• In Libya, where an al Qaeda hit squad murdered a U.S. ambassador, the Pentagon is reallocating funds from Pakistan to assist Tripoli in creating an anti-terror commando force.

• Boko Haram, with assistance from al Qaeda operatives, is trying to carve out an Islamist state in Nigeria and has launched hundreds of bloody attacks toward that end.

• After being decimated by U.S. surge forces in 2007-09, al Qaeda in Iraq now numbers 2,500 and is carrying out 140 attacks per week.

 • The Syrian civil war, like Iraq before it, has drawn hundreds of al Qaeda fighters. They won’t go away once the fighting stops. In fact, they are recruiting and radicalizing disaffected Syrian Sunnis.

 

Again, Panetta’s words are compelling: “If we turn away from these critical regions of the world, we risk undoing the significant gains [we] have made. That would make us all less safe over the long-term.”

 

V. The war on terror really is a war

The Bush administration used the term “global war on terrorism” as an umbrella for post-9/11 military operations. But the phrase was always imperfect. We cannot defeat terrorism, the critics countered, because it is a tactic or a method. Hence, they argued that a war on terrorism is a misnomer at best and would be futile at worst. Perhaps persuaded by this view, the Obama administration jettisoned the term from official pronouncements.

 

However, the civilized world has defeated or otherwise marginalized uncivilized behavior and methods. In his book “Surprise, Security and the American Experience,” John Lewis Gaddis points to slavery, piracy and genocide. So, a war on terrorism is not necessarily a futile enterprise.

 

The Bush administration wrestled internally with what to call the post-9/11 campaign. Three years after 9/11, then-Defense Secretary Donald Rumsfeld asked, “Are we fighting a global war on terror? Or are we witnessing a global civil war within the Muslim religion…Or are we engaged in a global insurgency?” The answer to each question is yes, which means the language of war is appropriate. As the 9/11 Commission concluded, “Calling this struggle a war accurately describes the use of American and allied armed forces to find and destroy terrorist groups and their allies in the field.” Tellingly, Obama used the word “war” eight times in announcing the strike on bin Laden.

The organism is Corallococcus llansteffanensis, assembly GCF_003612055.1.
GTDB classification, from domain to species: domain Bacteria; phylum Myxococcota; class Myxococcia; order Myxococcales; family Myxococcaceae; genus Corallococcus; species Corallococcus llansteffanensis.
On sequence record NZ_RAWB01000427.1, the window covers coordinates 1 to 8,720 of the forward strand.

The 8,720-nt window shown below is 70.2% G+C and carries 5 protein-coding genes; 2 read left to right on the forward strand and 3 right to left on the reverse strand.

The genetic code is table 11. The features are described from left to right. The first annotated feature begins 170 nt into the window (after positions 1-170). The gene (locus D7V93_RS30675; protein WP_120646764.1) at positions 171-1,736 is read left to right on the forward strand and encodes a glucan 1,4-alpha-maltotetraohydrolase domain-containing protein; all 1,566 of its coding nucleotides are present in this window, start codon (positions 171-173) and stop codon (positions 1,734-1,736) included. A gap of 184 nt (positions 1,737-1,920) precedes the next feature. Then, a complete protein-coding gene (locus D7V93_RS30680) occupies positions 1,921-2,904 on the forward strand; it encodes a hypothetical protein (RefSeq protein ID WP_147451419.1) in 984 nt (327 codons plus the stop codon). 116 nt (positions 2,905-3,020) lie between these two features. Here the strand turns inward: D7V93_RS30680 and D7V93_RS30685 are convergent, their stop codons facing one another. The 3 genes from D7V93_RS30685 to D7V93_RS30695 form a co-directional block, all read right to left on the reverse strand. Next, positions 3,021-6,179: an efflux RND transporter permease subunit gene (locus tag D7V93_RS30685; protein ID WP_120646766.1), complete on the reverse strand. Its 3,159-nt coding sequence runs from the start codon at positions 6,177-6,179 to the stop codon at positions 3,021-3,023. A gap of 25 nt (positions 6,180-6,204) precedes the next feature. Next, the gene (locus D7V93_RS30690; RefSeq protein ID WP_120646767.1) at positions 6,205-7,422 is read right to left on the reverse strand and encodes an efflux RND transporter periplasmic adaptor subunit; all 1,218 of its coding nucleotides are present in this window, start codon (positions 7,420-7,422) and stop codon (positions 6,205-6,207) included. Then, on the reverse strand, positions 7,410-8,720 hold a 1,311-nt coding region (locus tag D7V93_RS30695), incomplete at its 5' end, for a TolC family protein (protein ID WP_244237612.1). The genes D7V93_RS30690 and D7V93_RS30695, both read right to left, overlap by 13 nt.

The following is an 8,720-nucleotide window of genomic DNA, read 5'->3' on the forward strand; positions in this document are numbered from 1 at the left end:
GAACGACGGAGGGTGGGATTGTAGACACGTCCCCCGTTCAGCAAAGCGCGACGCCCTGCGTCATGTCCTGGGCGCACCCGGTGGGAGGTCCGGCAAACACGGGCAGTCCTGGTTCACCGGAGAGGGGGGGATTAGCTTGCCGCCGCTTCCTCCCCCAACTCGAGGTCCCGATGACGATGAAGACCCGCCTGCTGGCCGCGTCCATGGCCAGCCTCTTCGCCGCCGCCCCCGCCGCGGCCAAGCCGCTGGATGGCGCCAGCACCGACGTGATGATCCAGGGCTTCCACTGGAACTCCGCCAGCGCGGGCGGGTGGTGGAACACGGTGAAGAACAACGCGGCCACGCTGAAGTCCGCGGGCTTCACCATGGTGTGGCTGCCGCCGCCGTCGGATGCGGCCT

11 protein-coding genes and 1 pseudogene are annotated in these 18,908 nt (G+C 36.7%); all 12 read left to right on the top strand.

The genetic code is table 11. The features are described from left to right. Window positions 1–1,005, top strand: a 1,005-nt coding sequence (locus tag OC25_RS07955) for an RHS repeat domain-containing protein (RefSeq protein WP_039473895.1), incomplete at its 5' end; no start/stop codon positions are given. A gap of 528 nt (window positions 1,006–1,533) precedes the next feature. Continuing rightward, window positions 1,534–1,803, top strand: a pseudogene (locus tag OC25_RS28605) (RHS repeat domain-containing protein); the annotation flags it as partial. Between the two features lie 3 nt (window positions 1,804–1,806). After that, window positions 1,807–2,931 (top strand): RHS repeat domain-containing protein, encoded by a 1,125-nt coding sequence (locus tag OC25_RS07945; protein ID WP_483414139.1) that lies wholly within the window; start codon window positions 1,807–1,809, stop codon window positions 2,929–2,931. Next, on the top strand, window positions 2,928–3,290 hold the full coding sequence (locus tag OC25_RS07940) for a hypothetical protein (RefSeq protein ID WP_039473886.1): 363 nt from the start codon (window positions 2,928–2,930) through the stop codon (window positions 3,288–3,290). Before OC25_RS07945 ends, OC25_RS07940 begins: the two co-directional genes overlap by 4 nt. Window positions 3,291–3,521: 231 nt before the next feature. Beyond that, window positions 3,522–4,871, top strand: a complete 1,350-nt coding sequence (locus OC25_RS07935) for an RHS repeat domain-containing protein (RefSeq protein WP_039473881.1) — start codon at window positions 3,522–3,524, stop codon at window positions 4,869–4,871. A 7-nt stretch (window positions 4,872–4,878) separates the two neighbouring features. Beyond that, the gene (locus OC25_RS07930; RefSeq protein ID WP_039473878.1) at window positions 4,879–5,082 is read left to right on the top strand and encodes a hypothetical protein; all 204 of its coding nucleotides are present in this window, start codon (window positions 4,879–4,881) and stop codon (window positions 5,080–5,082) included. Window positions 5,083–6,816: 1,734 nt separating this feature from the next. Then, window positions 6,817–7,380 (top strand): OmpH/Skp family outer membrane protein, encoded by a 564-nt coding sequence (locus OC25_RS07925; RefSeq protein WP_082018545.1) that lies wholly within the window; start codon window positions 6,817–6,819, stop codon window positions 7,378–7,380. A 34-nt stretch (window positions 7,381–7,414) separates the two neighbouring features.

This debate over what to call the post-9/11 campaign has historical precedent. At the beginning of the Cold War, the authors of NSC-68, the pivotal national-security document that provided a roadmap for fighting Soviet communism, argued that success depends on recognition that this “is in fact a real war in which the survival of the free world is at stake.”

 

To be sure, the war on terror enfolds far more than military operations. Intelligence, law enforcement, development and diplomacy play important parts. However, these are supporting parts because al Qaeda and its kind have defined this as a war: In 1996, bin Laden directed his followers to focus on “destroying, fighting and killing the enemy until…it is completely defeated.” In 1998, he called on his followers “to kill the Americans and their allies…do not differentiate between those dressed in military uniforms and civilians; they are all targets.”

 

That became clear on 9/11, when al Qaeda’s war reached our shores. Those who accept al Qaeda’s creed have proven that they are tenacious military adversaries who seek our defeat. They are not drug dealers, mobsters or scofflaws. Hence, repackaging this as something other than war—or trying to fight global terrorism with lawyers rather than warriors—is counterproductive. It pays to recall that indictments didn’t stop bin Laden from waging war on America. But SEAL Team 6 did.